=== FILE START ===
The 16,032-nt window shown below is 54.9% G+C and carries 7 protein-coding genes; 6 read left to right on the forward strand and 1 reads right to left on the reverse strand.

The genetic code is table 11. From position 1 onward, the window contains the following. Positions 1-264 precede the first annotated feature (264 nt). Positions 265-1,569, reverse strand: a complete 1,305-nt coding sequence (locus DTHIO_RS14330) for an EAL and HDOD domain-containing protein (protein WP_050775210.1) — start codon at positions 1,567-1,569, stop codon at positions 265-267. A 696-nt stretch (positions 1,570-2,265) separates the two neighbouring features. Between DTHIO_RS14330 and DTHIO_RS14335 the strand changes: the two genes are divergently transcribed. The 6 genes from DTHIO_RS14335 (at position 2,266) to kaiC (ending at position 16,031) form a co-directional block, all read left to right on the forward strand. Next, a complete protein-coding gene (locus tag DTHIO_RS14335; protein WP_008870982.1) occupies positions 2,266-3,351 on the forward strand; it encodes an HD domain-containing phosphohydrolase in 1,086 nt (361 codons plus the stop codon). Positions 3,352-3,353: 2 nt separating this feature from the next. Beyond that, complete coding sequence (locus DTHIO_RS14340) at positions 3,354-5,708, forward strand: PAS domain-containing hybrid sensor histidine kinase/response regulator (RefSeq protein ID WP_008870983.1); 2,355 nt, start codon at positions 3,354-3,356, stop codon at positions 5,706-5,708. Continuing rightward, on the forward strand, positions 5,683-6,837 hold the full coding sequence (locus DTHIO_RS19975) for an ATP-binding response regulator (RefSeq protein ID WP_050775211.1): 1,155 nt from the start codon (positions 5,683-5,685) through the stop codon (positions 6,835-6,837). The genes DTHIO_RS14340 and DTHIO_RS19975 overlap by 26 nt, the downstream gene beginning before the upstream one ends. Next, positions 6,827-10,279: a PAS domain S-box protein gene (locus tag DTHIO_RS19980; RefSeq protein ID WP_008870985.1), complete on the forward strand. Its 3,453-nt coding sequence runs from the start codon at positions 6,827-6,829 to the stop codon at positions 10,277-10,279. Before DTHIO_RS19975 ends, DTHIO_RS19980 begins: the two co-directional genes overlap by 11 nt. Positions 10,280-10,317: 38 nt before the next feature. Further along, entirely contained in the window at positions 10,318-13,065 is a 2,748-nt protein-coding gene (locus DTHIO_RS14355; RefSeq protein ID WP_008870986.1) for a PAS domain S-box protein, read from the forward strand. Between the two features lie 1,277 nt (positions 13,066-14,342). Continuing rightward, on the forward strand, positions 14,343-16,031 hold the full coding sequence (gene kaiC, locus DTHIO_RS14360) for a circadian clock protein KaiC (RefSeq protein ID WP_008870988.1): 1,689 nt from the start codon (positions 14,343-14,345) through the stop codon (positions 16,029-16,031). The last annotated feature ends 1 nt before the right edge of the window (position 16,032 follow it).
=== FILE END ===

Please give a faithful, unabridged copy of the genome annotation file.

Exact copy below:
The 16,032-nt window shown below is 54.9% G+C and carries 7 protein-coding genes; 6 read left to right on the forward strand and 1 reads right to left on the reverse strand.

The genetic code is table 11. From position 1 onward, the window contains the following. Positions 1-264 precede the first annotated feature (264 nt). Positions 265-1,569, reverse strand: a complete 1,305-nt coding sequence (locus DTHIO_RS14330) for an EAL and HDOD domain-containing protein (protein WP_050775210.1) — start codon at positions 1,567-1,569, stop codon at positions 265-267. A 696-nt stretch (positions 1,570-2,265) separates the two neighbouring features. Between DTHIO_RS14330 and DTHIO_RS14335 the strand changes: the two genes are divergently transcribed. The 6 genes from DTHIO_RS14335 (at position 2,266) to kaiC (ending at position 16,031) form a co-directional block, all read left to right on the forward strand. Next, a complete protein-coding gene (locus tag DTHIO_RS14335; protein WP_008870982.1) occupies positions 2,266-3,351 on the forward strand; it encodes an HD domain-containing phosphohydrolase in 1,086 nt (361 codons plus the stop codon). Positions 3,352-3,353: 2 nt separating this feature from the next. Beyond that, complete coding sequence (locus DTHIO_RS14340) at positions 3,354-5,708, forward strand: PAS domain-containing hybrid sensor histidine kinase/response regulator (RefSeq protein ID WP_008870983.1); 2,355 nt, start codon at positions 3,354-3,356, stop codon at positions 5,706-5,708. Continuing rightward, on the forward strand, positions 5,683-6,837 hold the full coding sequence (locus DTHIO_RS19975) for an ATP-binding response regulator (RefSeq protein ID WP_050775211.1): 1,155 nt from the start codon (positions 5,683-5,685) through the stop codon (positions 6,835-6,837). The genes DTHIO_RS14340 and DTHIO_RS19975 overlap by 26 nt, the downstream gene beginning before the upstream one ends. Next, positions 6,827-10,279: a PAS domain S-box protein gene (locus tag DTHIO_RS19980; RefSeq protein ID WP_008870985.1), complete on the forward strand. Its 3,453-nt coding sequence runs from the start codon at positions 6,827-6,829 to the stop codon at positions 10,277-10,279. Before DTHIO_RS19975 ends, DTHIO_RS19980 begins: the two co-directional genes overlap by 11 nt. Positions 10,280-10,317: 38 nt before the next feature. Further along, entirely contained in the window at positions 10,318-13,065 is a 2,748-nt protein-coding gene (locus DTHIO_RS14355; RefSeq protein ID WP_008870986.1) for a PAS domain S-box protein, read from the forward strand. Between the two features lie 1,277 nt (positions 13,066-14,342). Continuing rightward, on the forward strand, positions 14,343-16,031 hold the full coding sequence (gene kaiC, locus DTHIO_RS14360) for a circadian clock protein KaiC (RefSeq protein ID WP_008870988.1): 1,689 nt from the start codon (positions 14,343-14,345) through the stop codon (positions 16,029-16,031). The last annotated feature ends 1 nt before the right edge of the window (position 16,032 follow it).